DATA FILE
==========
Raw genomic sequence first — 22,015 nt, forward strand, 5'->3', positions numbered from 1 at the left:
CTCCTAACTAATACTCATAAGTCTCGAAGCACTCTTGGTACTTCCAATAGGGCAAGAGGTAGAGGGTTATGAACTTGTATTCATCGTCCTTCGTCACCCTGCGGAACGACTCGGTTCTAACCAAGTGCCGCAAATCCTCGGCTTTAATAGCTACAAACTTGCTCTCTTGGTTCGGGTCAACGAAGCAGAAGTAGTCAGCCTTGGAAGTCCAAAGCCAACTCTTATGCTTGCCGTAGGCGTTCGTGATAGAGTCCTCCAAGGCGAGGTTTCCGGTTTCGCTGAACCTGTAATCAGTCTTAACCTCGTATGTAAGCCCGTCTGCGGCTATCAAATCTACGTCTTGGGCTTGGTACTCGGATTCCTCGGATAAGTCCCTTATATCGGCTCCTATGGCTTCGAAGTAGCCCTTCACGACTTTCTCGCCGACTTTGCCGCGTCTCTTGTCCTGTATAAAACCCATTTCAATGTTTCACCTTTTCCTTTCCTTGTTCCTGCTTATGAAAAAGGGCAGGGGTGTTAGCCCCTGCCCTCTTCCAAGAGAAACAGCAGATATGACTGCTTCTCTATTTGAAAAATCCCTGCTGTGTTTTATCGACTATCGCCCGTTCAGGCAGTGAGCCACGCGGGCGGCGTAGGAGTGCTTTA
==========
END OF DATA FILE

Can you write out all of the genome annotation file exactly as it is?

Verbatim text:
Raw genomic sequence first — 22,015 nt, forward strand, 5'->3', positions numbered from 1 at the left:
CTCCTAACTAATACTCATAAGTCTCGAAGCACTCTTGGTACTTCCAATAGGGCAAGAGGTAGAGGGTTATGAACTTGTATTCATCGTCCTTCGTCACCCTGCGGAACGACTCGGTTCTAACCAAGTGCCGCAAATCCTCGGCTTTAATAGCTACAAACTTGCTCTCTTGGTTCGGGTCAACGAAGCAGAAGTAGTCAGCCTTGGAAGTCCAAAGCCAACTCTTATGCTTGCCGTAGGCGTTCGTGATAGAGTCCTCCAAGGCGAGGTTTCCGGTTTCGCTGAACCTGTAATCAGTCTTAACCTCGTATGTAAGCCCGTCTGCGGCTATCAAATCTACGTCTTGGGCTTGGTACTCGGATTCCTCGGATAAGTCCCTTATATCGGCTCCTATGGCTTCGAAGTAGCCCTTCACGACTTTCTCGCCGACTTTGCCGCGTCTCTTGTCCTGTATAAAACCCATTTCAATGTTTCACCTTTTCCTTTCCTTGTTCCTGCTTATGAAAAAGGGCAGGGGTGTTAGCCCCTGCCCTCTTCCAAGAGAAACAGCAGATATGACTGCTTCTCTATTTGAAAAATCCCTGCTGTGTTTTATCGACTATCGCCCGTTCAGGCAGTGAGCCACGCGGGCGGCGTAGGAGTGCTTTA